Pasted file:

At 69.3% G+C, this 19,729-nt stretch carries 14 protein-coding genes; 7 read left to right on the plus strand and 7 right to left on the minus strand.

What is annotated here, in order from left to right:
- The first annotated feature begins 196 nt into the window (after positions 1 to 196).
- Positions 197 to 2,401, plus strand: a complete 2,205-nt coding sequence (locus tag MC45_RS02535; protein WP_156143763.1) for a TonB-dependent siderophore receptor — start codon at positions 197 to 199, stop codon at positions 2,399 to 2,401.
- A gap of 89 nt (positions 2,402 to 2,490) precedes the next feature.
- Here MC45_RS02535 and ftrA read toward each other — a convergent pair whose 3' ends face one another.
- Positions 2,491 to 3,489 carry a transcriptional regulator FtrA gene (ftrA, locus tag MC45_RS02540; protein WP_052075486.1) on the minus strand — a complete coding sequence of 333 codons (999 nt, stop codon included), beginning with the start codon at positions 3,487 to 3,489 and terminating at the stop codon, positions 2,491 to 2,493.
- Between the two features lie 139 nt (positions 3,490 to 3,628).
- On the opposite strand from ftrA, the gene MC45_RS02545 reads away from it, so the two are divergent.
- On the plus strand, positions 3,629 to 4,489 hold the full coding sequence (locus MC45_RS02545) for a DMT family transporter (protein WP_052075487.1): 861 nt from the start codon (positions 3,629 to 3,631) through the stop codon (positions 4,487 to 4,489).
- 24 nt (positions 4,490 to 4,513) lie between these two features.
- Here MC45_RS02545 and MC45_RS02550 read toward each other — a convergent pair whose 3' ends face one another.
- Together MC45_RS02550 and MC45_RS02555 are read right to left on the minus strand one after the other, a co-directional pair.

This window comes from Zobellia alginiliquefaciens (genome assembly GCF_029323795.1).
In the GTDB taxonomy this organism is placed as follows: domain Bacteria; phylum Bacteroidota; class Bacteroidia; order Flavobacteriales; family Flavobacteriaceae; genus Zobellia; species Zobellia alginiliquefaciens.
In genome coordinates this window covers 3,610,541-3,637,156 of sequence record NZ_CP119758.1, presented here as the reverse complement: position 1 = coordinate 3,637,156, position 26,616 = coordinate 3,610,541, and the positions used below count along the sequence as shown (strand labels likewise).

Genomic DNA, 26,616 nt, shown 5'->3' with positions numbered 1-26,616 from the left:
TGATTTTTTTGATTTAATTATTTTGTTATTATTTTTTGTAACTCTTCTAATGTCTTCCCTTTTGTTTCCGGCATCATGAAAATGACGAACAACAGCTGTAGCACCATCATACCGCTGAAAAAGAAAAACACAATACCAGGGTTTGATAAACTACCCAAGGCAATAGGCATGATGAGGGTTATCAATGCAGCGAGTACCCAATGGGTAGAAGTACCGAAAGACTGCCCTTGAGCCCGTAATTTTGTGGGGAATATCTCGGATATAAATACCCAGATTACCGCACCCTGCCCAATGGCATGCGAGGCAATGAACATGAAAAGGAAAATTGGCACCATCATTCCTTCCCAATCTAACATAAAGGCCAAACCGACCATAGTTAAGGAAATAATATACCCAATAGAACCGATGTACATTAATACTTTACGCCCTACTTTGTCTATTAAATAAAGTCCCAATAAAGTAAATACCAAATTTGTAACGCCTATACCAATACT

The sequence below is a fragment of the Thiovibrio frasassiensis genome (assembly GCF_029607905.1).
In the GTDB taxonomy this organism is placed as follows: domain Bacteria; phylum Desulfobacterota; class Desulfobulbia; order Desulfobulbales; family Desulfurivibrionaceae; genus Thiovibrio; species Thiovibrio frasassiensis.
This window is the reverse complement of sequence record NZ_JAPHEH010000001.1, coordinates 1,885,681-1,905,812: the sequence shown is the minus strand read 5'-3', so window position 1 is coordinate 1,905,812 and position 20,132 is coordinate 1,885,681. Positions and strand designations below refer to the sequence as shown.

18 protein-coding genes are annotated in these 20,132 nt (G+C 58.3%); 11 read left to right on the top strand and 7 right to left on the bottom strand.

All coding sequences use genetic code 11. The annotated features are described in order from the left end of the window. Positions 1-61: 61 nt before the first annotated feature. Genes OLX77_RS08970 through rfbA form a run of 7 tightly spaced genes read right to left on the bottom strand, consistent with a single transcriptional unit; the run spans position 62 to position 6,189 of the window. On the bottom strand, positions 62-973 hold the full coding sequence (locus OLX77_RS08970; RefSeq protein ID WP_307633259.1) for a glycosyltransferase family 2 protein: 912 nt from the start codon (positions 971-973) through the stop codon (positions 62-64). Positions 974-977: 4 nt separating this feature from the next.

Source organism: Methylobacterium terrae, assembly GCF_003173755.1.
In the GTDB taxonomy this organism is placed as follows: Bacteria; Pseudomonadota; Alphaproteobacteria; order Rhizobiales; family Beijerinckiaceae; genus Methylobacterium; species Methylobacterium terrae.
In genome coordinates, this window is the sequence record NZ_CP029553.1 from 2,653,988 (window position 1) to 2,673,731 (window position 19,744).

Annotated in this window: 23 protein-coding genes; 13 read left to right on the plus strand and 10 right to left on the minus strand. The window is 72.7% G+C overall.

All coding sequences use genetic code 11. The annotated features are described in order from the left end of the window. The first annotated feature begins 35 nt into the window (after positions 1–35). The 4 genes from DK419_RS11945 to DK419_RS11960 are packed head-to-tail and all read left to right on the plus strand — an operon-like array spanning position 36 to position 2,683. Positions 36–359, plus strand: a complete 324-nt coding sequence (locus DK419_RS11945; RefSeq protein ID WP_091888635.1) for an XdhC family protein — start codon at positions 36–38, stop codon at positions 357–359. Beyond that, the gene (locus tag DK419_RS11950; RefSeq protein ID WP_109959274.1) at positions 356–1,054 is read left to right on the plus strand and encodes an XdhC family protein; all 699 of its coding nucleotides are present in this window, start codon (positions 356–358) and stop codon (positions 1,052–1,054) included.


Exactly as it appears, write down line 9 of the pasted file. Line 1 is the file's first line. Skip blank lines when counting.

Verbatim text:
- On the opposite strand from ftrA, the gene MC45_RS02545 reads away from it, so the two are divergent.